Following the closure of the original West End production, a nationwide tour embarked in 2003 with Chrissie Hammond starring as Grizabella, until Dianne Pilkington took over the role in 2006. Hammond reprised the role on tour again from 2007 to 2008. A UK tour of Cats launched in February 2013 at the Edinburgh Playhouse with Joanna Ampil as Grizabella, running through 2014 before transferring to the West End. In between its limited West End runs, the musical returned to the Blackpool Opera House Theatre in 2015, this time starring Jane McDonald as Grizabella. After the second West End revival, the production toured the UK in 2016 with Anita Louise Combe as Grizabella and Marcquelle Ward as Rum Tum Tugger.
Lloyd Webber began setting Eliot's poems to music in 1977 and the compositions were first presented as a song cycle in 1980. Producer Cameron Mackintosh then recruited director Trevor Nunn and choreographer Gillian Lynne to turn the songs into a complete musical. Cats opened to positive reviews at the New London Theatre in the West End in 1981 and then to mixed reviews at the Winter Garden Theatre on Broadway in 1982. It won numerous awards including Best Musical at both the Laurence Olivier and Tony Awards. Despite its unusual premise which deterred investors initially, the musical turned out to be an unprecedented commercial success, with a worldwide gross of $3.5 billion by 2012.
Meanwhile, the Carré Theatre in Amsterdam, Netherlands, staged the musical in 1987 (with Ruth Jacott as Grizabella), 1988 and from 1992 to 1993. Cats made its French debut at the Théâtre de Paris from February 1989 to April 1990, with an original cast that included Gilles Ramade as Old Deuteronomy. The show was also produced in Zürich at the ABB Musical Theatre from 1991 to 1993, while a production by Joop van den Ende and the Royal Ballet of Flanders was staged at the Stadsschouwburg Antwerpen in Belgium in 1996. An English/German-language "Eurotour" production also toured the region from May 1994 to December 1995.
To aid with navigation and sensation, cats have dozens of movable whiskers (vibrissae) over their body, especially their faces. These provide information on the width of gaps and on the location of objects in the dark, both by touching objects directly and by sensing air currents; they also trigger protective blink reflexes to protect the eyes from damage.:47
Felines are carnivores and have adapted to animal-based diets and low carbohydrate inclusion. Kittens are categorized in a growth life stage, and have high energy and protein requirements. When feeding a kitten, it is often recommended to use highly digestible ingredients and various components to aid in development in order to produce a healthy adult. In North America, diets certified by the Association of American Feed Control Officials (AAFCO) are accepted as adequate nutrition, thus kitten diets should be AAFCO approved to ensure full supplementation. Key components of the diet are high fat content to meet caloric requirements of growth, high protein to meet requirements for muscle growth as well as supplementation of certain nutrients such as docosahexaenoic acid to benefit the development of the brain and optimization of cognition.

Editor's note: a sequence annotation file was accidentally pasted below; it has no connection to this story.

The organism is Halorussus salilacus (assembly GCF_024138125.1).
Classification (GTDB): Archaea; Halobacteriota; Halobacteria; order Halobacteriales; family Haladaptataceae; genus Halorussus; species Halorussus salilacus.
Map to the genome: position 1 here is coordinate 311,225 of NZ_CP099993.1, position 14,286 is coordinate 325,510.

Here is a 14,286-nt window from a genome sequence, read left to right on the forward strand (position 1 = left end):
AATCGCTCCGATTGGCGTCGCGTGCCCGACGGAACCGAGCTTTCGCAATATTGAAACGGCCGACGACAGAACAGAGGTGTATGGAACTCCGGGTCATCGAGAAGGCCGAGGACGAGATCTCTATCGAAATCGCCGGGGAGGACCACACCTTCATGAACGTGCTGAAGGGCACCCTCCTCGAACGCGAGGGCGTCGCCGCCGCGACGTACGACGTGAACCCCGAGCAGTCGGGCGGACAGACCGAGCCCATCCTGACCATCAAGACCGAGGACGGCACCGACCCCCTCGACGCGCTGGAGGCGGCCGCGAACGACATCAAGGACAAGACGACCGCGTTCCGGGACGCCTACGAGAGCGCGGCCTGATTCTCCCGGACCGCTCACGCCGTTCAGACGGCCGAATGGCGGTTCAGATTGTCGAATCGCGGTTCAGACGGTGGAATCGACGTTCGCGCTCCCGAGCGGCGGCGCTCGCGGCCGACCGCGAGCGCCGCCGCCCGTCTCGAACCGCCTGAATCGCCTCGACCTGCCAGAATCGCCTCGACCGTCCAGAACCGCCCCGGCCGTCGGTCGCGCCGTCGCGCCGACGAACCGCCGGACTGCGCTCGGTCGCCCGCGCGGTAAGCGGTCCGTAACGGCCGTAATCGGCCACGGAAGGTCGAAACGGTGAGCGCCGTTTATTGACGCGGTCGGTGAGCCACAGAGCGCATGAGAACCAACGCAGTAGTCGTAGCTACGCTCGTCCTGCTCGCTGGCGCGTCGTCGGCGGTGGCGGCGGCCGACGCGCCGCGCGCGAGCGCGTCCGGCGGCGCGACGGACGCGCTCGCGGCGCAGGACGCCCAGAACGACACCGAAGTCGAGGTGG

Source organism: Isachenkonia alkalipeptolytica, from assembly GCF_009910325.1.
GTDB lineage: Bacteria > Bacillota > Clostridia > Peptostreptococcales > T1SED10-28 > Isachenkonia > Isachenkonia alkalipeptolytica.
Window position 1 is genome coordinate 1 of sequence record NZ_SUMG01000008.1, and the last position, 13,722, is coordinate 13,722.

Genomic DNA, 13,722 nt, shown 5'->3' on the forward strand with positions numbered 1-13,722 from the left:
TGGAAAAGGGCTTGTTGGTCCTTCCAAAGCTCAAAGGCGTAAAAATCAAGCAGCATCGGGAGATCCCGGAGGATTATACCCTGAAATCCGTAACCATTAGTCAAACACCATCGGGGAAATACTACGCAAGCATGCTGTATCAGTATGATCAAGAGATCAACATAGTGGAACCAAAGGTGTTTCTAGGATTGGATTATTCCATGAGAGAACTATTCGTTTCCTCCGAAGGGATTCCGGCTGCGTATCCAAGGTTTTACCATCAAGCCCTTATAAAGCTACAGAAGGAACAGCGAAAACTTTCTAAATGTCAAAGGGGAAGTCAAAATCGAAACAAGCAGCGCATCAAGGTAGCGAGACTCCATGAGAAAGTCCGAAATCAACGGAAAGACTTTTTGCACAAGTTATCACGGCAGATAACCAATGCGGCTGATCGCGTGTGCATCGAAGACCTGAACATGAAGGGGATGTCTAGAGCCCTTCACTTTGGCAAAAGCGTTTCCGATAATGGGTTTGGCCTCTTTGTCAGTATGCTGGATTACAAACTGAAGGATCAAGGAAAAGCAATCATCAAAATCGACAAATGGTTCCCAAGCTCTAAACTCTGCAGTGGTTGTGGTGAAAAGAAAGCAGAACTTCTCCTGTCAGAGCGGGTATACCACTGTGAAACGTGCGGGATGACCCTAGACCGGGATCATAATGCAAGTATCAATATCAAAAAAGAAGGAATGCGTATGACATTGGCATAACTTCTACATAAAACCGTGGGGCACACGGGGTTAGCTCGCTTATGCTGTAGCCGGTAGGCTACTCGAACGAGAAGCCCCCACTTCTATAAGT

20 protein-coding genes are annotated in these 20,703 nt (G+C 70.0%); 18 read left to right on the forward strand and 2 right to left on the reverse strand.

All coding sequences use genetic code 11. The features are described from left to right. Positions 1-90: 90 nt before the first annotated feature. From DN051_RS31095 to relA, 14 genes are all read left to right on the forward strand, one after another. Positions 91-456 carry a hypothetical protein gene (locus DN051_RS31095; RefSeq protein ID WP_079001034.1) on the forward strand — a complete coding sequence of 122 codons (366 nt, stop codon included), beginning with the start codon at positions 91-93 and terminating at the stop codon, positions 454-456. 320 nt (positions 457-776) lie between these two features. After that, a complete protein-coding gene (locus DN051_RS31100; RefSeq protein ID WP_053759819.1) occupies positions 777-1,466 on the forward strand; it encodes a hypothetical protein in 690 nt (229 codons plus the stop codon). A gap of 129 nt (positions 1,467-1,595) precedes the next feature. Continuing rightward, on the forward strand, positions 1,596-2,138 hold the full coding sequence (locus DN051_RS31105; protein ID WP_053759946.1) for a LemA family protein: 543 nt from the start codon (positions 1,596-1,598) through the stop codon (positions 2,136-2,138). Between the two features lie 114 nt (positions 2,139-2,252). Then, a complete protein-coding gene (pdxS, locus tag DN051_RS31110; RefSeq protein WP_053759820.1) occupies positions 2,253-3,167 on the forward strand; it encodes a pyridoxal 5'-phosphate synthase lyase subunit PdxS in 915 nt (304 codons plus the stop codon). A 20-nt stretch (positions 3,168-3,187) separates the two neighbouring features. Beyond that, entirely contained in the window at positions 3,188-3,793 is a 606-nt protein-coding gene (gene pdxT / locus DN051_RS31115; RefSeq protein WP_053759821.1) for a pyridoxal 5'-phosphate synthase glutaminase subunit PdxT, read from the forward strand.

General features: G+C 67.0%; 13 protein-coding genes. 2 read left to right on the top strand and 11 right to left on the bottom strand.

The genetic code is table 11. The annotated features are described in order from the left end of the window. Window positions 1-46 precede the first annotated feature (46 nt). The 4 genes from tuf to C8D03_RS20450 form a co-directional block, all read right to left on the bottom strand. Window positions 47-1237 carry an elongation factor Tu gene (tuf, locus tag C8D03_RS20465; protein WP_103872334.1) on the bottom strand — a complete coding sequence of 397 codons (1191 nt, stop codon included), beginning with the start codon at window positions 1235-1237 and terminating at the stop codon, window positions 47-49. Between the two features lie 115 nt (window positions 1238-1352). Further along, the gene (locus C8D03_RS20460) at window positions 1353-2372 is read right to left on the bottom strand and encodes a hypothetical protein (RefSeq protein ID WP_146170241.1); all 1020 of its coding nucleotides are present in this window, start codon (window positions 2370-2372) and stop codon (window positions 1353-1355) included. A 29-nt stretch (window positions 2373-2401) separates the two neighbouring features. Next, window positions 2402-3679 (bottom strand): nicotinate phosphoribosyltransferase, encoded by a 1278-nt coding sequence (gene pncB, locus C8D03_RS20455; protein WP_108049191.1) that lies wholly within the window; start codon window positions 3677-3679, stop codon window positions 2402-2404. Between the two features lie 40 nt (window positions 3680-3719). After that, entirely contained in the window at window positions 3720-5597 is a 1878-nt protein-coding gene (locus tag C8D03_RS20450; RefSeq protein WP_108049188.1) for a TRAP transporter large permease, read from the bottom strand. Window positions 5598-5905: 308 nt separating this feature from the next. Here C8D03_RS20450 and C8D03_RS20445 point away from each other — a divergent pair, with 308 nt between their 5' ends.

Cats conserve energy by sleeping more than most animals, especially as they grow older. The daily duration of sleep varies, usually between 12 and 16 hours, with 13 and 14 being the average. Some cats can sleep as much as 20 hours. The term "cat nap" for a short rest refers to the cat's tendency to fall asleep (lightly) for a brief period. While asleep, cats experience short periods of rapid eye movement sleep often accompanied by muscle twitches, which suggests they are dreaming.
^ Kitchener, A. C.; Breitenmoser-Würsten, C.; Eizirik, E.; Gentry, A.; Werdelin, L.; Wilting, A.; Yamaguchi, N.; Abramov, A. V.; Christiansen, P.; Driscoll, C.; Duckworth, J. W.; Johnson, W.; Luo, S.-J.; Meijaard, E.; O’Donoghue, P.; Sanderson, J.; Seymour, K.; Bruford, M.; Groves, C.; Hoffmann, M.; Nowell, K.; Timmons, Z.; Tobe, S. (2017). "A revised taxonomy of the Felidae: The final report of the Cat Classification Task Force of the IUCN Cat Specialist Group" (PDF). Cat News. Special Issue 11: 21. Archived (PDF) from the original on 30 July 2018. Retrieved 21 December 2018.
An alternative word is English puss (extended as pussy and pussycat). Attested only from the 16th century, it may have been introduced from Dutch poes or from Low German puuskatte, related to Swedish kattepus, or Norwegian pus, pusekatt. Similar forms exist in Lithuanian puižė and Irish puisín or puiscín. The etymology of this word is unknown, but it may have simply arisen from a sound used to attract a cat.